So, why is this? What happened? Well apparently, this is a hardware failure in the phone’s main Snapdragon 810 CPU! An XDA Developer / Member named “XCnathan32” found the failure and developed a workaround that will allow the phone to actually boot and run! There is a trade-off though. The fix is to disable the 4 high performance cores in the CPU and run the phone strictly off the 4 lower performance cores. Still, it’s better than a paperweight (bricked) phone. It’s not a fix that most people would be able to do though. You really have to be a computer geek with a good understanding of the internal workings of operating systems, phones, Android developer tools, custom ROM images, and the like. You also have to be lucky enough to have your bootlooped Nexus 6p phone unlocked before the bootloop started or else you will not be able to flash these custom ROM images to the phone in the first place. There is a way to get the phone to boot long enough to unlock the phone so you can flash a custom ROM image on it. The trick is to heat the phone up hot enough that the CPU will automatically shut down the high performance cores due to overheating and actually boot. What a mess! I would guess this stuff is above and beyond what most people would be able to accomplish on their own. Still, if you have a Nexus 6p and it is in a bootlooped state and you feel like you want to tackle the issue head on, check out this forum thread to try and get your phone back up and running somewhat.

So now what? Well, some people have reported that they were successful in getting a replacement or a fix under warranty. Some have reported that Google replaced their phones with new Pixel phones. I purchased mine from New Egg. It came with a 1-year warranty and I’m 7 days over that warranty. Nothing for me. There are several people out there with useless, bootlooped Nexus 6p phones and cannot get it fixed or replaced because they are out of warranty. Still, to have a very expensive phone only last just over a year is simply unacceptable. Google seems to have washed their hands of the issue stating that this is a hardware issue, not an Android issue, and I agree with that. In my opinion it is Huawei that should be replacing these phones as they are the manufacturer. As well, what does this say about Qualcomm Snapdragon CPUs? Why are they not responsible for this?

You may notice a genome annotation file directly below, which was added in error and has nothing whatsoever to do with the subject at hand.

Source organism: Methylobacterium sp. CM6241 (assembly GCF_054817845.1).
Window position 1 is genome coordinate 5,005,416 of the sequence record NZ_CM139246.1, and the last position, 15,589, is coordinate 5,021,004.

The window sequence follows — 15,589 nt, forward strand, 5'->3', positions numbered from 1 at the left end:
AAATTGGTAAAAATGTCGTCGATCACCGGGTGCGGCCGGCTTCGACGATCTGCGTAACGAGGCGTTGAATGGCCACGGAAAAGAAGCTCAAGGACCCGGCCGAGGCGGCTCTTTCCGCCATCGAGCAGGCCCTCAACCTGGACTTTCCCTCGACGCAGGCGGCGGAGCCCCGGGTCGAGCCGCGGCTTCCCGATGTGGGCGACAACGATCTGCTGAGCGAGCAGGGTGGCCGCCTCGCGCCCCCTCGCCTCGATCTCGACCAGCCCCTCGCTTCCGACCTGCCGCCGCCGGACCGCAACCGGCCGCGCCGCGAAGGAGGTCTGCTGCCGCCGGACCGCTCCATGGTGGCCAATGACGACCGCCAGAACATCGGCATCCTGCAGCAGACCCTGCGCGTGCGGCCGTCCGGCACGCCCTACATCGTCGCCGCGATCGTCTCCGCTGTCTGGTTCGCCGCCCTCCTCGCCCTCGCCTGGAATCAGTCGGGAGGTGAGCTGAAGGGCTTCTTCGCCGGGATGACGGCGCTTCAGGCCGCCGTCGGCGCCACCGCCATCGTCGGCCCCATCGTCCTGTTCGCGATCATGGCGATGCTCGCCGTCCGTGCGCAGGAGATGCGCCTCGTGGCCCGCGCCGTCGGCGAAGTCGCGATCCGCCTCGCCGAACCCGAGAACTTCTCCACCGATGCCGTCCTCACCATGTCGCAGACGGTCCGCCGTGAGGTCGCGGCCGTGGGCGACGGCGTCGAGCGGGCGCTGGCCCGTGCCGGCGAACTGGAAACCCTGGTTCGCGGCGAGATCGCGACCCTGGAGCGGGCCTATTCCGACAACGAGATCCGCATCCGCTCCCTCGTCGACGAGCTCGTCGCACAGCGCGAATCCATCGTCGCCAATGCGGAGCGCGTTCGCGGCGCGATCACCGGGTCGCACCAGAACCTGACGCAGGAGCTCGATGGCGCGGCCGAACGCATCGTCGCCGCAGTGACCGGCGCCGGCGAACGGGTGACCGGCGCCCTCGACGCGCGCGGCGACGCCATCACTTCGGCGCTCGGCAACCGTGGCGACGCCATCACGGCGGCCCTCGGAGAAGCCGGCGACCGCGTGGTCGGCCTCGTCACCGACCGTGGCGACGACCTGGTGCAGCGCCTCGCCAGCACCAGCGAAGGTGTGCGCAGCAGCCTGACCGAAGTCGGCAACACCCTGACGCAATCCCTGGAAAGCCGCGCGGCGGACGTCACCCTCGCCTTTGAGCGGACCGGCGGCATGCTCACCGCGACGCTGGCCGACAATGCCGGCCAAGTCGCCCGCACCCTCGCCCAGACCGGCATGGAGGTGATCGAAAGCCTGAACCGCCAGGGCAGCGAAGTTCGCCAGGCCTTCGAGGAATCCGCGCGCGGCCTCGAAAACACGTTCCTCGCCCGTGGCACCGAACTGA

Since Huawei, Google, and Qualcomm have not taken responsibility for this obvious hardware failure like they should, a class-action lawsuit has been filed on our behalf. You can check this out and add you name to the list if you like. I have!

Link: https://chimicles.com/google-nexus-6p-battery-early-shutoff-bootlooping-class-action-investigation/

Link: https://www.xda-developers.com/google-huawei-nexus-6p-class-action/

Link: https://9to5google.com/2018/03/08/google-huawei-nexus-6p-bootloop-issue-class-action-lawsuit/

rt…

Light Up Your U-Turn Orbit!

If you are shopping for a new turntable, the U-Turn Orbit is a very popular choice. It’s well built, American made, sounds great, and has several upgrade options you can choose at purchase time, or as an after-purchase upgrade path.

One of the coolest options U-Turn offers is a full acrylic platter over the standard MDF platter. The acrylic platter is much heavier. It smooths out the rotation of the platter for better speed consistency. It’s also more dense which helps tighten up the bass and deliver more detail out of your records. It also offer some really cool lighting effects!

It’s a simple modification / addition to your U-Turn Orbit that really accents the turntable, and your listening room!

There are several colors available and we can even install multiple colors!

Contact Us to get your U-Turn Orbit colorized!

 

6DJ8 Vacuum Tube Headphone Amplifier

The Circuit:

I’ve spent a long time studying vacuum tube circuits, specifically audio amplifiers. Vacuum tube amplifiers are generally speaking, pretty simple in nature. Over the years, manufacturers have tried designing very sophisticated preamps, tightly regulated power supplies, various tone equalizer circuits, and fine-tuned the power amplifier sections with various degrees of success. Most of these design changes do a good job of actually improving vacuum tube amplification in some way. However, most of the improvement is in the pursuit of better numbers, including the price, but not necessarily the sound in your ears! That’s why I decided to build the 6DJ8 Headphone Amplifier. It’s a single tube amplifying the signal without anything else in the way. I would describe the 6DJ8 Headphone Amplifier design as elegant. It is clean, simple and smart.  If it’s tube sound you want, this is it!